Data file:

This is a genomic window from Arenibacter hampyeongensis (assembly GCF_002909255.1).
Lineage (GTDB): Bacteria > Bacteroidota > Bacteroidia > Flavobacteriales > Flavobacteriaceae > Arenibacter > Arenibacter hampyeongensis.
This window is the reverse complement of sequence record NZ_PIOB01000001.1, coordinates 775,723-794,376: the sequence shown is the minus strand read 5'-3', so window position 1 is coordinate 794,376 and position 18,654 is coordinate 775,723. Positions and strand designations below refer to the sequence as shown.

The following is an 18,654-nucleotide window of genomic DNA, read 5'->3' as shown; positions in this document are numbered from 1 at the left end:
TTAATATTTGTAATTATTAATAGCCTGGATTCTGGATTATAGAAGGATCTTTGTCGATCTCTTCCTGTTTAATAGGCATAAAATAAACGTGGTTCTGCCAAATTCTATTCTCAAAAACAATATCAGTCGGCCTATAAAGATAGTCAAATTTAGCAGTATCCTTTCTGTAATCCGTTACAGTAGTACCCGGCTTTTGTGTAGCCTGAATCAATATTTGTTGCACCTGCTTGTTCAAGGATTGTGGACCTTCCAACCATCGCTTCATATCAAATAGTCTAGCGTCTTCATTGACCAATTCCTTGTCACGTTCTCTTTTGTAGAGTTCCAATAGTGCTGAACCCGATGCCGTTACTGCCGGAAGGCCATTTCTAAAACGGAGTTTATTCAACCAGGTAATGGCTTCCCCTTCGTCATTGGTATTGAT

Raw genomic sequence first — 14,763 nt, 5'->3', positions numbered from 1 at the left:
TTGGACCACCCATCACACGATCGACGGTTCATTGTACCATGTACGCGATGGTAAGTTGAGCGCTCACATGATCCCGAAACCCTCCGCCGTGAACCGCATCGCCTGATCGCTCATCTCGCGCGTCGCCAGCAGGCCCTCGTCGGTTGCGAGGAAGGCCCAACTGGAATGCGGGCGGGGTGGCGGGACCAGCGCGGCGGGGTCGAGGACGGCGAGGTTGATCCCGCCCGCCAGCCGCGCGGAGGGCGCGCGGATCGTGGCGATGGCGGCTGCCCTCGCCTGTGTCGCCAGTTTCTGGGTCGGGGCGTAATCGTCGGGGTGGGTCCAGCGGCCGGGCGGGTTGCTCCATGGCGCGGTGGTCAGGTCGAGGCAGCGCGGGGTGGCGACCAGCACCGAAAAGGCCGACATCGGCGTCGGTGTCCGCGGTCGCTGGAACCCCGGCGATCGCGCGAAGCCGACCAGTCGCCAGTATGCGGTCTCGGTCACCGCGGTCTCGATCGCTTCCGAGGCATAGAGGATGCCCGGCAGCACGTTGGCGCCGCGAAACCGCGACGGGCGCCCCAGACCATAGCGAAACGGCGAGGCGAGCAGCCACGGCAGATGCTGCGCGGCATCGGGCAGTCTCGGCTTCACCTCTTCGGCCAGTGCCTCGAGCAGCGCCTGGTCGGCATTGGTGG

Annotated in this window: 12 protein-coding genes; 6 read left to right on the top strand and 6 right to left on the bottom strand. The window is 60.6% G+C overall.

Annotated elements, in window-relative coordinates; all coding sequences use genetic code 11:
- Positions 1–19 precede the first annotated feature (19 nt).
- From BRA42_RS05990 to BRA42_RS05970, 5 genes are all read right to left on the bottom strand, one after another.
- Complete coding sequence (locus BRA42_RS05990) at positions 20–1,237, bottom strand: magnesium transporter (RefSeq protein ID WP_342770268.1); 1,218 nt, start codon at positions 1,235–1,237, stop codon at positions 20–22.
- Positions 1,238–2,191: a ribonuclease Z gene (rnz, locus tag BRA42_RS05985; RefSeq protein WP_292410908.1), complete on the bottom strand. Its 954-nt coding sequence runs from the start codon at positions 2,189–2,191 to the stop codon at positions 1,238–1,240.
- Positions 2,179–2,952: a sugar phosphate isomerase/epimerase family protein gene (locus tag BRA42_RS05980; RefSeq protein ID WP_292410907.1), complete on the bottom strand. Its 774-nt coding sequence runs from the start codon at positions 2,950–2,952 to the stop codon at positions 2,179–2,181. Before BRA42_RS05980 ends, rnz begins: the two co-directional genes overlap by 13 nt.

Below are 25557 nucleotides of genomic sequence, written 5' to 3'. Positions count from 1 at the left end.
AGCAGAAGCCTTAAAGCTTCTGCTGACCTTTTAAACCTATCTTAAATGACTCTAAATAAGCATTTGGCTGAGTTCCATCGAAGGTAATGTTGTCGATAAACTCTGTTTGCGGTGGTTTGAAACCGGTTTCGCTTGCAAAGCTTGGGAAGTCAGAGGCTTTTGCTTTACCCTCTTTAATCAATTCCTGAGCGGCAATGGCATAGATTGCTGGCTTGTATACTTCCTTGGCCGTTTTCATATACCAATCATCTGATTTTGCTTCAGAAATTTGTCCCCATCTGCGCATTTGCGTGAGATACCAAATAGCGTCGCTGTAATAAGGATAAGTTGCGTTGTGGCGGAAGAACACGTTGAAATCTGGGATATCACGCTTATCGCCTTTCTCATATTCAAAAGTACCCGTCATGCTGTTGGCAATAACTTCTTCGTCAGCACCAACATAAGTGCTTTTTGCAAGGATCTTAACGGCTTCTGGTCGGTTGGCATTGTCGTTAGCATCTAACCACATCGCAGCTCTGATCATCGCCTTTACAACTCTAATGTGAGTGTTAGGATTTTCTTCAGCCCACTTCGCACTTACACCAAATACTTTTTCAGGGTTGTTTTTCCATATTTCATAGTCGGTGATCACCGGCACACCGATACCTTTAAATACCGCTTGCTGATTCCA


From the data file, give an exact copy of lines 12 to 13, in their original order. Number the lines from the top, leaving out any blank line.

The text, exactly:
- Complete coding sequence (locus BRA42_RS05990) at positions 20–1,237, bottom strand: magnesium transporter (RefSeq protein ID WP_342770268.1); 1,218 nt, start codon at positions 1,235–1,237, stop codon at positions 20–22.
- Positions 1,238–2,191: a ribonuclease Z gene (rnz, locus tag BRA42_RS05985; RefSeq protein WP_292410908.1), complete on the bottom strand. Its 954-nt coding sequence runs from the start codon at positions 2,189–2,191 to the stop codon at positions 1,238–1,240.